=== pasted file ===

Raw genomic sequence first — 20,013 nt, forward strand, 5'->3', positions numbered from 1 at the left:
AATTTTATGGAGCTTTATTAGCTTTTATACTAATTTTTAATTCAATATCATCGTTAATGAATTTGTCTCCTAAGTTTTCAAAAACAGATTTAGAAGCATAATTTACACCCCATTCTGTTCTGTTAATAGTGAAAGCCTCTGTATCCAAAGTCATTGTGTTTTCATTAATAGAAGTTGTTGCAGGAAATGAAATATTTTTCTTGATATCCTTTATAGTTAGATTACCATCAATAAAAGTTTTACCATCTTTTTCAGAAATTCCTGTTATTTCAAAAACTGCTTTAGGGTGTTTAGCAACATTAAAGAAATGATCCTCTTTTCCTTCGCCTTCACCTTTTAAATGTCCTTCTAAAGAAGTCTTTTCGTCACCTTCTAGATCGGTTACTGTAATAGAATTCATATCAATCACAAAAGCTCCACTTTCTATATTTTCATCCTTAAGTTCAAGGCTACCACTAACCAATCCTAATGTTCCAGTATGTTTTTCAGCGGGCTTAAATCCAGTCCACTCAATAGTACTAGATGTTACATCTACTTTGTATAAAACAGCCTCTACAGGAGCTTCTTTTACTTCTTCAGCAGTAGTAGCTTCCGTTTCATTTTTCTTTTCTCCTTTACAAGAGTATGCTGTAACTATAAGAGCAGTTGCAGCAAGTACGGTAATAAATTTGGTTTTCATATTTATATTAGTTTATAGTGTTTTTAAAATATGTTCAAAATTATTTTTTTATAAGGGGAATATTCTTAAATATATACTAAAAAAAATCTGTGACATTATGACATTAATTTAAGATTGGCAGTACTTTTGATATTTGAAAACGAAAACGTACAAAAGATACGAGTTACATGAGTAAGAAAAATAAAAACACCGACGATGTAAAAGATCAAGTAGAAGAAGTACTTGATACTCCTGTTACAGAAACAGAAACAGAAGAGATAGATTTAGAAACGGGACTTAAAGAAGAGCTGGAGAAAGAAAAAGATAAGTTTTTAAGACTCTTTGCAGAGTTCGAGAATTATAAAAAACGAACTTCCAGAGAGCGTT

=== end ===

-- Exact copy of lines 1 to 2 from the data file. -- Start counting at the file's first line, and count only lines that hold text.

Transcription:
Raw genomic sequence first — 20,013 nt, forward strand, 5'->3', positions numbered from 1 at the left:
AATTTTATGGAGCTTTATTAGCTTTTATACTAATTTTTAATTCAATATCATCGTTAATGAATTTGTCTCCTAAGTTTTCAAAAACAGATTTAGAAGCATAATTTACACCCCATTCTGTTCTGTTAATAGTGAAAGCCTCTGTATCCAAAGTCATTGTGTTTTCATTAATAGAAGTTGTTGCAGGAAATGAAATATTTTTCTTGATATCCTTTATAGTTAGATTACCATCAATAAAAGTTTTACCATCTTTTTCAGAAATTCCTGTTATTTCAAAAACTGCTTTAGGGTGTTTAGCAACATTAAAGAAATGATCCTCTTTTCCTTCGCCTTCACCTTTTAAATGTCCTTCTAAAGAAGTCTTTTCGTCACCTTCTAGATCGGTTACTGTAATAGAATTCATATCAATCACAAAAGCTCCACTTTCTATATTTTCATCCTTAAGTTCAAGGCTACCACTAACCAATCCTAATGTTCCAGTATGTTTTTCAGCGGGCTTAAATCCAGTCCACTCAATAGTACTAGATGTTACATCTACTTTGTATAAAACAGCCTCTACAGGAGCTTCTTTTACTTCTTCAGCAGTAGTAGCTTCCGTTTCATTTTTCTTTTCTCCTTTACAAGAGTATGCTGTAACTATAAGAGCAGTTGCAGCAAGTACGGTAATAAATTTGGTTTTCATATTTATATTAGTTTATAGTGTTTTTAAAATATGTTCAAAATTATTTTTTTATAAGGGGAATATTCTTAAATATATACTAAAAAAAATCTGTGACATTATGACATTAATTTAAGATTGGCAGTACTTTTGATATTTGAAAACGAAAACGTACAAAAGATACGAGTTACATGAGTAAGAAAAATAAAAACACCGACGATGTAAAAGATCAAGTAGAAGAAGTACTTGATACTCCTGTTACAGAAACAGAAACAGAAGAGATAGATTTAGAAACGGGACTTAAAGAAGAGCTGGAGAAAGAAAAAGATAAGTTTTTAAGACTCTTTGCAGAGTTCGAGAATTATAAAAAACGAACTTCCAGAGAGCGTT